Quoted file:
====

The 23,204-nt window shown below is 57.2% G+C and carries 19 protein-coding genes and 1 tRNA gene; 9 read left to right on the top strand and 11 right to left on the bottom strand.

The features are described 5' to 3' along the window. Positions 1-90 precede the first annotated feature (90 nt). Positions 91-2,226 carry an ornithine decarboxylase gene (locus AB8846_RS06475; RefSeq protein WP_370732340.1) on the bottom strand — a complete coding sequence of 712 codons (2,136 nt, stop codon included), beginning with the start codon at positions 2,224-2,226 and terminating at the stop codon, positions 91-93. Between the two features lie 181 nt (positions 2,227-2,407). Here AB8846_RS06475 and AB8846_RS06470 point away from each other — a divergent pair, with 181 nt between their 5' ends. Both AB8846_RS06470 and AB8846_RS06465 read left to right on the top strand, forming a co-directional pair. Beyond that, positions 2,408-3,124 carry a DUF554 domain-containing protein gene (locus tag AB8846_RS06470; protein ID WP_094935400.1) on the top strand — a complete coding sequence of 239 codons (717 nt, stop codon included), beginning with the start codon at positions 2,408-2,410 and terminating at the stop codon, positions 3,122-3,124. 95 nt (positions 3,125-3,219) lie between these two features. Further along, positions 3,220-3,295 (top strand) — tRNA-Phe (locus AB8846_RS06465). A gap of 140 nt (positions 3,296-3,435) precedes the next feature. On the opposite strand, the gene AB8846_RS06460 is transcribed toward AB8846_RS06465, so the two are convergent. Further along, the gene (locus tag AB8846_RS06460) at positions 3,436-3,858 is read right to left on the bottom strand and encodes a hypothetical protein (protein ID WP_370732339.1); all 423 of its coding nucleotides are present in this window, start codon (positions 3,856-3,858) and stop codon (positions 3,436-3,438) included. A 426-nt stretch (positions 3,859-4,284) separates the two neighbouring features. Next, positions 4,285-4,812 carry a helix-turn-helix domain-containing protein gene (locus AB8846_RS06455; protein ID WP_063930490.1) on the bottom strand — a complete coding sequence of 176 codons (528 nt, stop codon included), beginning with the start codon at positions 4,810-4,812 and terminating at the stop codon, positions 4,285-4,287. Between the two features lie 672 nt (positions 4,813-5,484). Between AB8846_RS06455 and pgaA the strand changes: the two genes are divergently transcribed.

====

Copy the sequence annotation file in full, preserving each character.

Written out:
The 23,204-nt window shown below is 57.2% G+C and carries 19 protein-coding genes and 1 tRNA gene; 9 read left to right on the top strand and 11 right to left on the bottom strand.

The features are described 5' to 3' along the window. Positions 1-90 precede the first annotated feature (90 nt). Positions 91-2,226 carry an ornithine decarboxylase gene (locus AB8846_RS06475; RefSeq protein WP_370732340.1) on the bottom strand — a complete coding sequence of 712 codons (2,136 nt, stop codon included), beginning with the start codon at positions 2,224-2,226 and terminating at the stop codon, positions 91-93. Between the two features lie 181 nt (positions 2,227-2,407). Here AB8846_RS06475 and AB8846_RS06470 point away from each other — a divergent pair, with 181 nt between their 5' ends. Both AB8846_RS06470 and AB8846_RS06465 read left to right on the top strand, forming a co-directional pair. Beyond that, positions 2,408-3,124 carry a DUF554 domain-containing protein gene (locus tag AB8846_RS06470; protein ID WP_094935400.1) on the top strand — a complete coding sequence of 239 codons (717 nt, stop codon included), beginning with the start codon at positions 2,408-2,410 and terminating at the stop codon, positions 3,122-3,124. 95 nt (positions 3,125-3,219) lie between these two features. Further along, positions 3,220-3,295 (top strand) — tRNA-Phe (locus AB8846_RS06465). A gap of 140 nt (positions 3,296-3,435) precedes the next feature. On the opposite strand, the gene AB8846_RS06460 is transcribed toward AB8846_RS06465, so the two are convergent. Further along, the gene (locus tag AB8846_RS06460) at positions 3,436-3,858 is read right to left on the bottom strand and encodes a hypothetical protein (protein ID WP_370732339.1); all 423 of its coding nucleotides are present in this window, start codon (positions 3,856-3,858) and stop codon (positions 3,436-3,438) included. A 426-nt stretch (positions 3,859-4,284) separates the two neighbouring features. Next, positions 4,285-4,812 carry a helix-turn-helix domain-containing protein gene (locus AB8846_RS06455; protein ID WP_063930490.1) on the bottom strand — a complete coding sequence of 176 codons (528 nt, stop codon included), beginning with the start codon at positions 4,810-4,812 and terminating at the stop codon, positions 4,285-4,287. Between the two features lie 672 nt (positions 4,813-5,484). Between AB8846_RS06455 and pgaA the strand changes: the two genes are divergently transcribed.